Transit officials hear about upcoming regional study, 10-year plan

NWA Democrat-Gazette/DAVID GOTTSCHALK Passengers wait Wednesday, November 22, 2017, to board an Ozark Regional Transit bus near the intersection of North School Avenue and West Center Street in Fayetteville.
NWA Democrat-Gazette/DAVID GOTTSCHALK Passengers wait Wednesday, November 22, 2017, to board an Ozark Regional Transit bus near the intersection of North School Avenue and West Center Street in Fayetteville.

SPRINGDALE -- A study for a new, 10-year public transportation plan will focus on public education and establishing bus routes throughout Northwest Arkansas, a consultant has told the Ozark Regional Transit board of directors.

Tim Simon of Alliance Transportation Group, the firm commissioned to do the $280,000 study and plan, spent Wednesday and Thursday visiting with officials from transit providers and the area's larger cities about what to expect. Simon visited Thursday with Ozark Regional Transit officials.

Upward mobility

Ridership on public transit in Fayetteville increased 43 percent in the fourth quarter of 2018, compared to the same quarter in 2017, Ozark Regional Transit officials were told earlier this week. The increase came after route changes late last summer. Routes were streamlined and coordinated with Razorback Transit to reduce redundant service, the frequency of each route was increased and, in some cases, wait times were cut in half. In addition, the city picked up all bus fares for the three Fayetteville ORT routes, making public transit free on all the city’s routes.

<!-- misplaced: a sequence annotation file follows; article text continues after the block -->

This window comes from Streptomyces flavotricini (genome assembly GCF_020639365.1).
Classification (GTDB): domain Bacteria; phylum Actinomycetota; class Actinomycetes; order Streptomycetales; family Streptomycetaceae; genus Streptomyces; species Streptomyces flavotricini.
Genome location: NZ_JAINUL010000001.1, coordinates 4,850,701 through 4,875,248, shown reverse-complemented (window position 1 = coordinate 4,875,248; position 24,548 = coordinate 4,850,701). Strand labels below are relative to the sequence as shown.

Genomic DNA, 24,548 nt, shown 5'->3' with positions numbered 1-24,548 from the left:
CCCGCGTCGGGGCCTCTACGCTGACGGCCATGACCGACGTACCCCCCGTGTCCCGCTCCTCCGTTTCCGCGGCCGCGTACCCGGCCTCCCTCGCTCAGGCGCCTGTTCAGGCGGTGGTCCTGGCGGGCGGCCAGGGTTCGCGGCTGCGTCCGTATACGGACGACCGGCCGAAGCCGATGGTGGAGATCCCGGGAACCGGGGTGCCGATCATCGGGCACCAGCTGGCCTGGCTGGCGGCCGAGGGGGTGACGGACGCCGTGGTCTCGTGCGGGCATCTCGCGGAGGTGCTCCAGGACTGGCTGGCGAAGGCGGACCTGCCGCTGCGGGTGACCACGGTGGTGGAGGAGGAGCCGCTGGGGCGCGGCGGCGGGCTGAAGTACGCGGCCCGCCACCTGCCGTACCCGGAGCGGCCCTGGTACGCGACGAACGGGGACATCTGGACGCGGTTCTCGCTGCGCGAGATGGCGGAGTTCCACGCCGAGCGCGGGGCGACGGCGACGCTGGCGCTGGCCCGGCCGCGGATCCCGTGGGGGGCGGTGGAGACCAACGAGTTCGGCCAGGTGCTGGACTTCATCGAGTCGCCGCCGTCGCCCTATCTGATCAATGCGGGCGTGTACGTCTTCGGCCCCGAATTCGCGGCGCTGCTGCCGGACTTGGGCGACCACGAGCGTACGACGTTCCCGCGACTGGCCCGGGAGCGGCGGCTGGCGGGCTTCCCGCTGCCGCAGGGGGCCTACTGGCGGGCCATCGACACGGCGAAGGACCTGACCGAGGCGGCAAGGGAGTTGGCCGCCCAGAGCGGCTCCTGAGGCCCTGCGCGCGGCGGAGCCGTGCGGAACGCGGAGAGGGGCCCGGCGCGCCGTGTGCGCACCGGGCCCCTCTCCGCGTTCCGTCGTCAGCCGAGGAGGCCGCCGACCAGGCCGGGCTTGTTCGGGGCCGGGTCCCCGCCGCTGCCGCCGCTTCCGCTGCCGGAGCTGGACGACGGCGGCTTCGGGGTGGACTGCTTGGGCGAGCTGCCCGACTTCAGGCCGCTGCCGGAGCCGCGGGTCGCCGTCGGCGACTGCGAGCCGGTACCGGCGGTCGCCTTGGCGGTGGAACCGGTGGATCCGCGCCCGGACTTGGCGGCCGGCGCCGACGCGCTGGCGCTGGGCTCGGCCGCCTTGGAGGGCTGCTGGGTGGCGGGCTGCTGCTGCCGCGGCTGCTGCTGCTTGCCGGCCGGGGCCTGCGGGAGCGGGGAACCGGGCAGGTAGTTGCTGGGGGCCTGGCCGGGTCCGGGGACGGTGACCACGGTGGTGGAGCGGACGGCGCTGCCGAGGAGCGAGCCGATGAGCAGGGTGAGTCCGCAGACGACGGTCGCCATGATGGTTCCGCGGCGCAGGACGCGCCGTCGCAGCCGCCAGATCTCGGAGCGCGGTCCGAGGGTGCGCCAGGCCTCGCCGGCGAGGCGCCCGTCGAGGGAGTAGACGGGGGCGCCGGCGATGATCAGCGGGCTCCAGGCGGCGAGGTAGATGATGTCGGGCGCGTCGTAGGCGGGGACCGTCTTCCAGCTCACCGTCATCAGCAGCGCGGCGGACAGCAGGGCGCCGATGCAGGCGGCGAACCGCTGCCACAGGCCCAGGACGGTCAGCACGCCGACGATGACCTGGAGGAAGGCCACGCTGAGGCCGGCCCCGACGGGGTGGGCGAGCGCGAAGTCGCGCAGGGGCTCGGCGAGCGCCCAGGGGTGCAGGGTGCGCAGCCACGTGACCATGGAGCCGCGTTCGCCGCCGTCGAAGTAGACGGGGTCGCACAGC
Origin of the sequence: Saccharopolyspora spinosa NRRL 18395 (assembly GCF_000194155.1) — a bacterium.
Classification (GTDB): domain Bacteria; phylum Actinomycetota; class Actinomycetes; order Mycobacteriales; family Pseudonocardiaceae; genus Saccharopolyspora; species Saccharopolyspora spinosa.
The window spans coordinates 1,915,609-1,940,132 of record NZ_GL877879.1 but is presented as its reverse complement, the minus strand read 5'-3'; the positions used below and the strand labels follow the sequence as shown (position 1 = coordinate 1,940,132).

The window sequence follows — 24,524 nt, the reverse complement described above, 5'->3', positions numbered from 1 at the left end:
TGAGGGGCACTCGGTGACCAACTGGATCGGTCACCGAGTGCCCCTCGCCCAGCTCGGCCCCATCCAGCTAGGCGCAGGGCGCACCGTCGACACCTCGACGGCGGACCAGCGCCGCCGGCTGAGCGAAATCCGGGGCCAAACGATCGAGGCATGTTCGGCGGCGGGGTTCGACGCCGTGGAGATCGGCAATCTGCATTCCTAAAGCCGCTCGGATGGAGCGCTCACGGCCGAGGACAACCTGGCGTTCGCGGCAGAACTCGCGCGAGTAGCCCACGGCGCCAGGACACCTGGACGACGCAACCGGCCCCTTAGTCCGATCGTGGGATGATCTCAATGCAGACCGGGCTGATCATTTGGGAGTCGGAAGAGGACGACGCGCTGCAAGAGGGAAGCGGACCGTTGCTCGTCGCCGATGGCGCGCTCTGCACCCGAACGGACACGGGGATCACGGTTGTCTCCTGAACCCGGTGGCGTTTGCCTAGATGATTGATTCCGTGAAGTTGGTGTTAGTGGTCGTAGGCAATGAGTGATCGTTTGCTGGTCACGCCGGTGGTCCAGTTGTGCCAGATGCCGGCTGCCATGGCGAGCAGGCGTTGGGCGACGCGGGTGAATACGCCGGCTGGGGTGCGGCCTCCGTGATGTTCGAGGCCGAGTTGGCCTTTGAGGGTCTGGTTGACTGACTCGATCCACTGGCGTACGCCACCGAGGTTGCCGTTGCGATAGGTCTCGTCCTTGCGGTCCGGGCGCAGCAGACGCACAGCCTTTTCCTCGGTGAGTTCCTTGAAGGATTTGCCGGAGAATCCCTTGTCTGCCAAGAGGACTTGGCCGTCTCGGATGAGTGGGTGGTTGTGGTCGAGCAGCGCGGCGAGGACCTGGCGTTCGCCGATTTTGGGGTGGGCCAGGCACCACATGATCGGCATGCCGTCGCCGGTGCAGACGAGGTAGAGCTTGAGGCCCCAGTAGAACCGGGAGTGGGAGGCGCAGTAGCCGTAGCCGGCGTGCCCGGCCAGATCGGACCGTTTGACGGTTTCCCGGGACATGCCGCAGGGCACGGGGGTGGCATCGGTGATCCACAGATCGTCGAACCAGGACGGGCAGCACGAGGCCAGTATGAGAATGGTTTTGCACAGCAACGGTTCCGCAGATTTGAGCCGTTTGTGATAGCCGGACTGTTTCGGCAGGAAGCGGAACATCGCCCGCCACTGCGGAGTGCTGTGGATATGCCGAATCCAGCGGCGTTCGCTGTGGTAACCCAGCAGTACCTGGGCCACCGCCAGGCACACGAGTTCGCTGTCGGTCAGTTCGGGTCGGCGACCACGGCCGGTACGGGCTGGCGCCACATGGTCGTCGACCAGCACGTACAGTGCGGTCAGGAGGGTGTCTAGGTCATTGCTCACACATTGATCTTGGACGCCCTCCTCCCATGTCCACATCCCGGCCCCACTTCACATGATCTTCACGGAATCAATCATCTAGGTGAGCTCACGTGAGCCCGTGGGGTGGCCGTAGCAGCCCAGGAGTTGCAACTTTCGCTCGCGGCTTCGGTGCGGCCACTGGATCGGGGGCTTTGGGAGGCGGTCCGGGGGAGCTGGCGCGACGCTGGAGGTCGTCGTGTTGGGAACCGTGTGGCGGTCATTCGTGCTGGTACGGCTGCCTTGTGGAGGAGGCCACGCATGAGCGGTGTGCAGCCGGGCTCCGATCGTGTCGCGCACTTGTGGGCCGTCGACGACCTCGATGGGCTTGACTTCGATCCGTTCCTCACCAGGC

Source: Ozark Regional Transit

The region last adopted a transit plan in 2010.

Simon said much of the focus will be on improving local bus routes.

"The focus is on fixing the core, fixed-route, urban transit system on a regional and local basis. So, looking at a regional level, but making detailed recommendations for each community," he said.

Simon said more advanced transit plans could be something to consider down the road. Those could be a light rail system or a rapid transit system that may include dedicated lanes, busways, traffic signal priority, off-board fare collection, elevated platforms and enhanced stations.

"Whether it's the BRT [bus rapid transit] or light rail, I wouldn't put that out there now because you need to fix your foundation," Simon said. "You can build light rail that runs every five minutes up and down the corridor, but what are people going to do when they get off, just wait 15 minutes for a bus? It doesn't work. I think we're going to make recommendations to get your core service up and running."

Tim Conklin, a senior planner at the Northwest Arkansas Regional Planning Commission, said an earlier study found light rail on the Arkansas & Missouri Railroad right-of-way would not have enough ridership to qualify for federal startup money. It would be too expensive to build independently at an estimated $700 million, he said.

Another study looked at bus rapid transit routes on U.S. 71B. Finding money to implement the recommendations has proven to be problematic.